All across the city, from tiny clubs to massive arenas, the summer is a time for concerts. Or at least it usually is. As the COVID-19 pandemic has turned life on its head, live music has been hit harshly. With close gatherings in enclosed spaces being among the riskiest activities for virus transmission, live music has been put on pause until further notice, leaving artists and venue employees alike looking for new ways to connect with fans and stay afloat.
One method has been through the emerging world of online concerts. Internationally successful Korean pop stars like BTS, who had to cancel their May shows at MetLife Stadium, and NCT 127, who called off their June concert at Madison Square Garden, opted for paid online concerts. KCON, the yearly K-pop music festival that had to cancel its dates for this year, including a June visit to MSG, held a weeklong online event, featuring seven days of concerts and 33 performing artists.
Owing to the calmer coronavirus situation in South Korea, these concerts were able to approximate the lavish arena shows they’re taking the place of, with lighting effects, video screens, and costume changes, in a studio, streaming to fans across the world.
Such live streamed events from Korean artists have found massive success. BTS’ Bang Bang Con concert garnered a reported 756,000 viewers, NCT 127’s Beyond the Origin had 104,000, and KCON’s KCON:TACT boasted an attendance of 4.81 million over its weeklong span. While this phenomenon of online live stream concerts was born out of the pandemic, one can easily see them continuing in some form into the future, allowing live concerts to be seen beyond a local audience.
At-Home Acoustic Performances
Given the harsh realities of the pandemic in the United States, American artists haven’t been able to put on such elaborate productions. Many, like All Time Low, a rock band who were set to headline the Sad Summer Festival, a touring emo and alternative rock festival that planned on hitting the Rooftop at Pier 17 this month, have taken on a more casual style. All Time Low, alongside countless other musicians, have taken to social media platforms like Instagram live for at-home acoustic performances.
Televised concerts for charitable causes, often global and local efforts to fight COVID-19 and help those affected, have also taken off. In May, the Rise Up New York telethon featured musicians Bon Jovi, Billy Joel, Mariah Carey, and Sting alongside famous New Yorkers from Spike Lee and Barbra Streisand to Mayor Bill de Blasio and Governor Andrew Cuomo to raise money for the New York-based anti-poverty nonprofit Robin Hood.
SummerStage, the largely free summer concert series put on by the City Parks Foundation, has transitioned to a variety of online content. The SummerStage Anywhere series features not only musical performances, but conversations on culture, DJ sessions, and even meditation workshops, all in efforts to create a sense of community, remotely.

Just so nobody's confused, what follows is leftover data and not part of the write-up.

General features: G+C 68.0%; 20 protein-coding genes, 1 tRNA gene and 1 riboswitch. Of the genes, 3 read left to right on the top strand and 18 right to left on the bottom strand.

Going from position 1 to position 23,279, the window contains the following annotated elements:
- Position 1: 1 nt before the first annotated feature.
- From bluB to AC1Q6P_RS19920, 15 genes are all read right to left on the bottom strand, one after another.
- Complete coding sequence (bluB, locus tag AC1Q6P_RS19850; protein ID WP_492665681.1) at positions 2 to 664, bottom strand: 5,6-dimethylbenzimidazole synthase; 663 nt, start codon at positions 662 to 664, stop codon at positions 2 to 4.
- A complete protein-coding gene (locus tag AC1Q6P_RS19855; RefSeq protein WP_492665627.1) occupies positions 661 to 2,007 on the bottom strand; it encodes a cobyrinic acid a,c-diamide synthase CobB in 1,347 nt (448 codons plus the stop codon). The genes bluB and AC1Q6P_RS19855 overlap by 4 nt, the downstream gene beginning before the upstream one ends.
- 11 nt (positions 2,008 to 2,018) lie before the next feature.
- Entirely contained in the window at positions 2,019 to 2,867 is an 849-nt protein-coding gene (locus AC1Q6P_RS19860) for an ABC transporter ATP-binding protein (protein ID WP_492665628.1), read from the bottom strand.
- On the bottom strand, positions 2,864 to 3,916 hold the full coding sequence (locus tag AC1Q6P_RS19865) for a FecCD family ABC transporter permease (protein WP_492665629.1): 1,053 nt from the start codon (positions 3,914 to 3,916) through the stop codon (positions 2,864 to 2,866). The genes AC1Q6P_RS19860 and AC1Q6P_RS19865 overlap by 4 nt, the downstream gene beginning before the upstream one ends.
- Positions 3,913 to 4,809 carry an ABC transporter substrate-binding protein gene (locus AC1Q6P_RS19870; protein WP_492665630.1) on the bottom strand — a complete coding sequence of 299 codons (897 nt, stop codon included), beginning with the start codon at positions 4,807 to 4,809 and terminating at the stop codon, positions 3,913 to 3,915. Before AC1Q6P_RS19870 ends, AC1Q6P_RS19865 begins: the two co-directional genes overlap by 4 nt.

Of course, the indefinite closure of venues has affected more people than the artists who perform at them. Venues across the city are a source of work for many, from crew to security to bartenders, who have been put out of work as a result of the pandemic. While there is no solid date for when live music may return, the Metropolitan Opera and Broadway theaters expect not to reopen until late December or early January at the earliest, indicating that venue employees may face months more of unemployment.
On the small scale, venues have started crowdfunding campaigns on GoFundMe to benefit their employees. Some, like the GoFundMe for the employees of Lower Manhattan’s Bowery Ballroom and Mercury Lounge, have not yet been able to reach their fundraising goal even months after their creation.
Venues themselves, particularly small, independent ones, also face hardship. With each passing month, an increasing amount of rent looms over venues with no source of income. While New York State Senate Deputy Leader Michael Gianaris’s rent suspension legislation proposed in March would have included concert venues, it has thus far failed to gain enough traction to pass.
With concerts likely to be among the last aspects of life to reopen as the pandemic eventually fades, artists and venues alike have turned to the internet as a lifeline. While times are tough financially for many, those with money to spare might be wise to contribute to the fundraiser for a preferred neighborhood venue, so that when live music can resume, there are still places to see it.
Owing to the calmer coronavirus situation in South Korea, K-pop concerts were able to approximate the lavish arena shows they’re taking the place of, with lighting effects, video screens and costume changes, streaming to fans across the world.